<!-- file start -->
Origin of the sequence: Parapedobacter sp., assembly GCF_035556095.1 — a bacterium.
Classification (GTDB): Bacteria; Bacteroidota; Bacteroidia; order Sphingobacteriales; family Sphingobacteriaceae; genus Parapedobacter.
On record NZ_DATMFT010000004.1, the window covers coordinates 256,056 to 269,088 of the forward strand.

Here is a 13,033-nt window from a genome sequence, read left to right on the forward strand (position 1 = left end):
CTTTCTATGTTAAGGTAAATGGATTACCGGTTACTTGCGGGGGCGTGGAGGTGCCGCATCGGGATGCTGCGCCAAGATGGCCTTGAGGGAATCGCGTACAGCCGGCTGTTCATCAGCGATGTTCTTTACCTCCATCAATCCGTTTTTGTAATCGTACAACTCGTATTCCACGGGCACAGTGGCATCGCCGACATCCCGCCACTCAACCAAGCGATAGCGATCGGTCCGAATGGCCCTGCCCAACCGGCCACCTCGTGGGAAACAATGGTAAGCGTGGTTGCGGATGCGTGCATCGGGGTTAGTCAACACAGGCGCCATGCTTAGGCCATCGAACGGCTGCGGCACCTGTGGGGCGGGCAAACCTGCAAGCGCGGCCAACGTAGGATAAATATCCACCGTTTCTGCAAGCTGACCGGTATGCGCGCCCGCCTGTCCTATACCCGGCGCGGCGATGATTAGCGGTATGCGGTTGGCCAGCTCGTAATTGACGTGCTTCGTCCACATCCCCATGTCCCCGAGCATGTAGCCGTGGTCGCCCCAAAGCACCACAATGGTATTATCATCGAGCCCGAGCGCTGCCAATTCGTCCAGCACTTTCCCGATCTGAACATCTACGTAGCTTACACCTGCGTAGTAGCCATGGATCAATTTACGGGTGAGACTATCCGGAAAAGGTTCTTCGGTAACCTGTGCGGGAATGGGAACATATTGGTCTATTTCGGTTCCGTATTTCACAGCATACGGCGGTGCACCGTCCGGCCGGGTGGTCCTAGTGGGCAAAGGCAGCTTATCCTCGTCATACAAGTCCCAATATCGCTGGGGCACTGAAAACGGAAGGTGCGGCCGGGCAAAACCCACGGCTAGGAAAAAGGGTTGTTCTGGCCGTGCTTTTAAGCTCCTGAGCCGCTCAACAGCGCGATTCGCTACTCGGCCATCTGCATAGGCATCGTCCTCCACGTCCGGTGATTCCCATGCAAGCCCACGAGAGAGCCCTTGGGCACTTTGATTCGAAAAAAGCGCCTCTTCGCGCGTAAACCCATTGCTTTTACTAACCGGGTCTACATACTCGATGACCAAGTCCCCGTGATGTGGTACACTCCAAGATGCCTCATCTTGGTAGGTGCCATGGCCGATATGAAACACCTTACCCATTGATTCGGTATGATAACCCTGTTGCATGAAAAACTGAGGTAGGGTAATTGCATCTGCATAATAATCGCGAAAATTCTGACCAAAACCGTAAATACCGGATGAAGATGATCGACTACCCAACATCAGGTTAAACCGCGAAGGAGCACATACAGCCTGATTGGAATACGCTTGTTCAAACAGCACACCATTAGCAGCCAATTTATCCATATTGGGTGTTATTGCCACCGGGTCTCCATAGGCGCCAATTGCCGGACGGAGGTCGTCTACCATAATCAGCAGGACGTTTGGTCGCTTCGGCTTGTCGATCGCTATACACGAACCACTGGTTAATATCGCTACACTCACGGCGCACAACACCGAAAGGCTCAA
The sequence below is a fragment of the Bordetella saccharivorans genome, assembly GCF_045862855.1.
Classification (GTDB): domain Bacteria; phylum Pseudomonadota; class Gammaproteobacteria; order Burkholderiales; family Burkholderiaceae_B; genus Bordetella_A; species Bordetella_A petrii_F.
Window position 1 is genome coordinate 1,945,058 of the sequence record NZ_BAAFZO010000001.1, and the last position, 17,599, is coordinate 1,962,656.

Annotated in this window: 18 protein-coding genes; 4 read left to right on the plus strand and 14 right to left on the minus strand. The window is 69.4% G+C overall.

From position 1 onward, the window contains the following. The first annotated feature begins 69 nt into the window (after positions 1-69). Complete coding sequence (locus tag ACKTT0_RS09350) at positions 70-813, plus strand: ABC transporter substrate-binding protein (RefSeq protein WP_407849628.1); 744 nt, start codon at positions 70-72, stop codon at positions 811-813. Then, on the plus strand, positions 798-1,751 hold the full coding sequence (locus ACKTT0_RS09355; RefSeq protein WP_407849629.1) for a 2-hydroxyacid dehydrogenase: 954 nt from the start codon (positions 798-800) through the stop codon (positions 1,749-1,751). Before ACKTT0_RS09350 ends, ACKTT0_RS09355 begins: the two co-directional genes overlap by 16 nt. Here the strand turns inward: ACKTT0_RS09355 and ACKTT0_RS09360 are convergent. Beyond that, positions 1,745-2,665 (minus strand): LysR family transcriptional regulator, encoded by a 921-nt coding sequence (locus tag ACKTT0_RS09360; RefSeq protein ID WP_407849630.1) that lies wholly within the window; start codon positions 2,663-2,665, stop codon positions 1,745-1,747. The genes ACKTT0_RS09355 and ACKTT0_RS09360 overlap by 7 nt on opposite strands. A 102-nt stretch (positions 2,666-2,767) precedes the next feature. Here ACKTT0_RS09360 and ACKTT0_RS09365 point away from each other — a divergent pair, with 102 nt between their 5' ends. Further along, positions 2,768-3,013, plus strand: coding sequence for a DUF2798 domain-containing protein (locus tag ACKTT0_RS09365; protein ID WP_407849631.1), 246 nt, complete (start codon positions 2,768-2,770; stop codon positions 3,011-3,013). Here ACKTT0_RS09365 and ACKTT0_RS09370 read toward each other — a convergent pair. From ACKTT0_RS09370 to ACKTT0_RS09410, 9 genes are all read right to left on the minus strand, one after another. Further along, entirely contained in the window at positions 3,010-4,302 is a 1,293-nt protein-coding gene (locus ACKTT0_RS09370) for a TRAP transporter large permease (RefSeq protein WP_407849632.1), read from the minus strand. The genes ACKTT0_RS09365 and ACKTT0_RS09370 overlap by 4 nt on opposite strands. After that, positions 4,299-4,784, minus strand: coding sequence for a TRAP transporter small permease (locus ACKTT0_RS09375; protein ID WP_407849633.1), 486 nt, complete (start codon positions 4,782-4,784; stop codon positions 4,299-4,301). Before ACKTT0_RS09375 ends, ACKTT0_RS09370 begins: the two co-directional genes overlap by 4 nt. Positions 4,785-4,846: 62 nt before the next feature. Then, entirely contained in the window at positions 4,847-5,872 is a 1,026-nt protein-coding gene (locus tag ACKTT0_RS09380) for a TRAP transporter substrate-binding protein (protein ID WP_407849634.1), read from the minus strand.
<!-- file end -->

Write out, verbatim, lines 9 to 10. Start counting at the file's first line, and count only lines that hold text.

Annotated in this window: 18 protein-coding genes; 4 read left to right on the plus strand and 14 right to left on the minus strand. The window is 69.4% G+C overall.

From position 1 onward, the window contains the following. The first annotated feature begins 69 nt into the window (after positions 1-69). Complete coding sequence (locus tag ACKTT0_RS09350) at positions 70-813, plus strand: ABC transporter substrate-binding protein (RefSeq protein WP_407849628.1); 744 nt, start codon at positions 70-72, stop codon at positions 811-813. Then, on the plus strand, positions 798-1,751 hold the full coding sequence (locus ACKTT0_RS09355; RefSeq protein WP_407849629.1) for a 2-hydroxyacid dehydrogenase: 954 nt from the start codon (positions 798-800) through the stop codon (positions 1,749-1,751). Before ACKTT0_RS09350 ends, ACKTT0_RS09355 begins: the two co-directional genes overlap by 16 nt. Here the strand turns inward: ACKTT0_RS09355 and ACKTT0_RS09360 are convergent. Beyond that, positions 1,745-2,665 (minus strand): LysR family transcriptional regulator, encoded by a 921-nt coding sequence (locus tag ACKTT0_RS09360; RefSeq protein ID WP_407849630.1) that lies wholly within the window; start codon positions 2,663-2,665, stop codon positions 1,745-1,747. The genes ACKTT0_RS09355 and ACKTT0_RS09360 overlap by 7 nt on opposite strands. A 102-nt stretch (positions 2,666-2,767) precedes the next feature. Here ACKTT0_RS09360 and ACKTT0_RS09365 point away from each other — a divergent pair, with 102 nt between their 5' ends. Further along, positions 2,768-3,013, plus strand: coding sequence for a DUF2798 domain-containing protein (locus tag ACKTT0_RS09365; protein ID WP_407849631.1), 246 nt, complete (start codon positions 2,768-2,770; stop codon positions 3,011-3,013). Here ACKTT0_RS09365 and ACKTT0_RS09370 read toward each other — a convergent pair. From ACKTT0_RS09370 to ACKTT0_RS09410, 9 genes are all read right to left on the minus strand, one after another. Further along, entirely contained in the window at positions 3,010-4,302 is a 1,293-nt protein-coding gene (locus ACKTT0_RS09370) for a TRAP transporter large permease (RefSeq protein WP_407849632.1), read from the minus strand. The genes ACKTT0_RS09365 and ACKTT0_RS09370 overlap by 4 nt on opposite strands. After that, positions 4,299-4,784, minus strand: coding sequence for a TRAP transporter small permease (locus ACKTT0_RS09375; protein ID WP_407849633.1), 486 nt, complete (start codon positions 4,782-4,784; stop codon positions 4,299-4,301). Before ACKTT0_RS09375 ends, ACKTT0_RS09370 begins: the two co-directional genes overlap by 4 nt. Positions 4,785-4,846: 62 nt before the next feature. Then, entirely contained in the window at positions 4,847-5,872 is a 1,026-nt protein-coding gene (locus tag ACKTT0_RS09380) for a TRAP transporter substrate-binding protein (protein ID WP_407849634.1), read from the minus strand.